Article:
Dear Nicole Ellison,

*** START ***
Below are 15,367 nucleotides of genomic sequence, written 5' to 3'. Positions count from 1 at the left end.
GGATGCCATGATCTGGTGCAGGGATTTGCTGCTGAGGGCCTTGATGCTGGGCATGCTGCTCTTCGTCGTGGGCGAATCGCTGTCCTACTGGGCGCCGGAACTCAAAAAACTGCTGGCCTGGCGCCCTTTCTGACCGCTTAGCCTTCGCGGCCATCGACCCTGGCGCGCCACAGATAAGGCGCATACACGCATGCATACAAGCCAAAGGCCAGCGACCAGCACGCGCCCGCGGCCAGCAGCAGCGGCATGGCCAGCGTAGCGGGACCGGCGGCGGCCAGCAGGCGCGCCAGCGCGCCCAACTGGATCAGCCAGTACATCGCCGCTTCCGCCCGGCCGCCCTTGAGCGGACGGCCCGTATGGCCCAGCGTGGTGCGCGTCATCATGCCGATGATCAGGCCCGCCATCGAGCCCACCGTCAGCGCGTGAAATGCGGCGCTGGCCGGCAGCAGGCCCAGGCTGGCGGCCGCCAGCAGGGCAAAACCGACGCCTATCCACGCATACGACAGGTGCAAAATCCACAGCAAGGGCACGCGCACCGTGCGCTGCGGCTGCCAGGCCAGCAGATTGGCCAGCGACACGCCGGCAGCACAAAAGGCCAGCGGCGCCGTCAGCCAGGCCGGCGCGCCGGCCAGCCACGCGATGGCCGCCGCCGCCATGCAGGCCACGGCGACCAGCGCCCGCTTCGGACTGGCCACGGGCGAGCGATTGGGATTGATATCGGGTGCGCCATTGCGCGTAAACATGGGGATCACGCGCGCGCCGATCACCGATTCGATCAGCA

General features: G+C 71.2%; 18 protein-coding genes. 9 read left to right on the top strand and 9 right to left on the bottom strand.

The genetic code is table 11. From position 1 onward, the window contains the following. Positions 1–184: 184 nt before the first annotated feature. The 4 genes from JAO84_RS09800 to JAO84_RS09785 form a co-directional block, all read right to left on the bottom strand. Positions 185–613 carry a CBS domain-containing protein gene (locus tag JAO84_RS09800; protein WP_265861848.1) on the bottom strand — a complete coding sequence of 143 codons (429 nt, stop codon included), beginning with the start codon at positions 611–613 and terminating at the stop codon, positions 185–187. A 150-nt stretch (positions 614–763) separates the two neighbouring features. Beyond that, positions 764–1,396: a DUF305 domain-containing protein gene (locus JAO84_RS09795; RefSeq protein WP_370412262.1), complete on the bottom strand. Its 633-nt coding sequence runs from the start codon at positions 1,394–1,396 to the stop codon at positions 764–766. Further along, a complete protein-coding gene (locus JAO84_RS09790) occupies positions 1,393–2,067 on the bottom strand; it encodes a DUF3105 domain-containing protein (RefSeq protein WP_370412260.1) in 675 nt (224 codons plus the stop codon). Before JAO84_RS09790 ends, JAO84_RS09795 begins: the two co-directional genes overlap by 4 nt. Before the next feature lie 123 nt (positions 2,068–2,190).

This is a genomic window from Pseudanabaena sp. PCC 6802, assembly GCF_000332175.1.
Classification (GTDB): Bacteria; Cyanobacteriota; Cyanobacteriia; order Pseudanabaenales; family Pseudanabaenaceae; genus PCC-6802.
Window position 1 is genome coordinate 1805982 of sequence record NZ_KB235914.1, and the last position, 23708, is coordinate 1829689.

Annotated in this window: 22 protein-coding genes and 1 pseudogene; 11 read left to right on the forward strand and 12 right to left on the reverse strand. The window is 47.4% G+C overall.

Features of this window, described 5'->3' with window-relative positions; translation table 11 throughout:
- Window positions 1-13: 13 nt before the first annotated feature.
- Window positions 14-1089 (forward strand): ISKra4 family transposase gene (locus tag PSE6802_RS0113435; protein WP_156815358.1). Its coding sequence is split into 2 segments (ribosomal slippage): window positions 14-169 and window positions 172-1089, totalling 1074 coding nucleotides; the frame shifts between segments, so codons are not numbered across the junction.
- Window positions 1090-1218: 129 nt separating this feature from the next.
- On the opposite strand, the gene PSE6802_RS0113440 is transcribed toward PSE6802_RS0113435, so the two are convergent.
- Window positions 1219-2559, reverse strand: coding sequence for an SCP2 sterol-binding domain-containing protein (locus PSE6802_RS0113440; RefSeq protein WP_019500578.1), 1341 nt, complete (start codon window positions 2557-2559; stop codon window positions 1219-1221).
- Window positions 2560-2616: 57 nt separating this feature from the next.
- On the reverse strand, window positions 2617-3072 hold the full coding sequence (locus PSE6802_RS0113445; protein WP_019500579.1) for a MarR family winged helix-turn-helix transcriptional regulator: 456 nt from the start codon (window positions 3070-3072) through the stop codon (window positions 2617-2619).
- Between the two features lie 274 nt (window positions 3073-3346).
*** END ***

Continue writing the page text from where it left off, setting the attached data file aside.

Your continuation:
I love how you described the online dating arena as this place of opportunity for people to practice impression formation and adapt self-presentation strategies. I feel like the negative stigma that was once attached to online dating has definitely decreased in this generation because it has become “normal” for people to have relationships online. People used to think that others tried to seek for companionship online because they were desperate and unable to find relationships in the real world, but the “ubiquitous access to the Internet, the diminished social stigma associated with online dating, and the affordable cost of Internet matchmaking services” contribute to the increasingly common perception that online dating is a viable, efficient way to meet dating or long-term relationship partners. “The use of online dating or online personals services has evolved from a marginal to a mainstream social practice.” When considering relationships online, I think a person has to consider the Utopian potential that the Internet holds for our relationships, that we can meet new people and form rewarding new relationships; however, one must be concerned that the people we meet online cannot be trusted and may even be dangerous. Like you, Nancy Baym believes that the Internet has brought to all of its users the possibility of forming relationships that transcend space. So without doubt, the issues that shake people the most about forming relationships online center on identity. Baym asks, “When people's bodies aren't visible, will people lie about who they are? Can they be known? Can they be trusted? Can the relationships they form be valid?” And I think the answer to that would be, you really don't know. People online can manipulate language through self-disclosure. Self-disclosure is indispensable in turning strangers into relational partners and to maintaining ongoing relationships. You and Baym both touch upon the notion that strategic management is essential to shaping the impressions others form of us, “to convey an impression to others which it is in his interests to convey.” Especially when interacting with strangers, people tend to engage in self-enhancement because they are starting with a blank slate.